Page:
Miraculously, I came across an article about Padma Lakshmi’s struggle with endometriosis. She mentioned she was successfully diagnosed and treated by Dr. Seckin, who performed excision surgery. I found out that excision surgery was the gold standard in treating endometriosis. He was the specialist I needed to see. I called his office to make an appointment and they made me feel so comfortable. I was scared before my first consultation. What if Dr. Seckin did not find anything wrong with me? What if this was just normal? Dr. Seckin put me at ease my first time there. He had so much knowledge about endometriosis and the confidence beaming from him was passed onto me. He ordered a CA-125 test, which was never performed on me and an MRI which showed cysts, and some other things, including a septate/heart shaped uterus. Since I was having a lot of GI problems, which got worse during my cycle, he suggested I get a colonoscopy to make sure there were no other issues with my bowels. Since my gastroenterologist decided to wash his hands of my case, I asked for a recommendation from Dr. Seckin. I had my colonoscopy performed by his recommended Dr. and I have to say that that gastroenterologist was the most competent I have ever visited. My excision surgery was in October of 2009. I remember waking up afterwards and feeling less pain than before my surgery. Dr. Seckin held my hand after waking up and told me that he was proud of me for taking a stand. He was proud of my determination and insistence it was endometriosis.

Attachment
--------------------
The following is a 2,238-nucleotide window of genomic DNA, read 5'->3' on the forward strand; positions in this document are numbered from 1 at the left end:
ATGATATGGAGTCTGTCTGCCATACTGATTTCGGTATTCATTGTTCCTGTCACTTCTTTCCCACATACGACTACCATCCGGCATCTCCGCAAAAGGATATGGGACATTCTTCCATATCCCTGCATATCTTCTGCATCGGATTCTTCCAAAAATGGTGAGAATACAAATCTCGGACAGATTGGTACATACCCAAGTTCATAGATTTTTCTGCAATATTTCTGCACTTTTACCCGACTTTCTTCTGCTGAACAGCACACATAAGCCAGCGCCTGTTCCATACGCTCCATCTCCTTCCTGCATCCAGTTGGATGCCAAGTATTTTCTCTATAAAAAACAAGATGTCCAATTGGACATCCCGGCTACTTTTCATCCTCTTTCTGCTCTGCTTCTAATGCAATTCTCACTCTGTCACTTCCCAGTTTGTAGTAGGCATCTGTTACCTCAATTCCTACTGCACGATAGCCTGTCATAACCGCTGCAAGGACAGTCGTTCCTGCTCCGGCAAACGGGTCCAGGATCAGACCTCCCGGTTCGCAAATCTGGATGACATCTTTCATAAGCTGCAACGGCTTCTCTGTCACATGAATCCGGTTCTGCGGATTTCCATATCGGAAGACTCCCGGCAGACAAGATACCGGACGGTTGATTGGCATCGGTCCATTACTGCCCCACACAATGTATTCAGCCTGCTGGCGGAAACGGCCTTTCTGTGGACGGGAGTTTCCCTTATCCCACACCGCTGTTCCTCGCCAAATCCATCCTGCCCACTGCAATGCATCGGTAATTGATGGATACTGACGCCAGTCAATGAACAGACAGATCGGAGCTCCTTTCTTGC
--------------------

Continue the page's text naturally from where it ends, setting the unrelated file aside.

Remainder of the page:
It has been over a year and I’m still pain-free. I know what a normal period feels like. I just have normal discomfort that goes away quickly. My chronic fatigue no longer exists, my stomach has healed and my IBS doesn’t act up. I found out I had some food intolerances that made me very ill. Wheat, eggs, and dairy flare up my IBS, and of course, when the endo was present, IBS flares would occur during my cycle. My immune system has improved greatly since the surgery. I have to believe everything I have been through was connected. Women with endo have various immune system dysfunctions, food intolerances, allergies, chronic fatigue, and GI issues. If it weren’t for Dr.Seckin’s skill and expertise, I don’t know where I would be today. You are in good hands if you have surgery with him. His skill is A+, his knowledge of the disease is amazing and comprehensive, and his confidence will radiate to you. I look forward to attending his medical conference next year. I attended the first two, and I highly recommend going to them if you can! He is doing wonderful things through his foundation and I am so proud to call him my doctor. I plan to help out the foundation in some way, because it is very important awareness be brought to such a misunderstood and overlooked disease. Thank you Dr. Seckin for what you have done for me!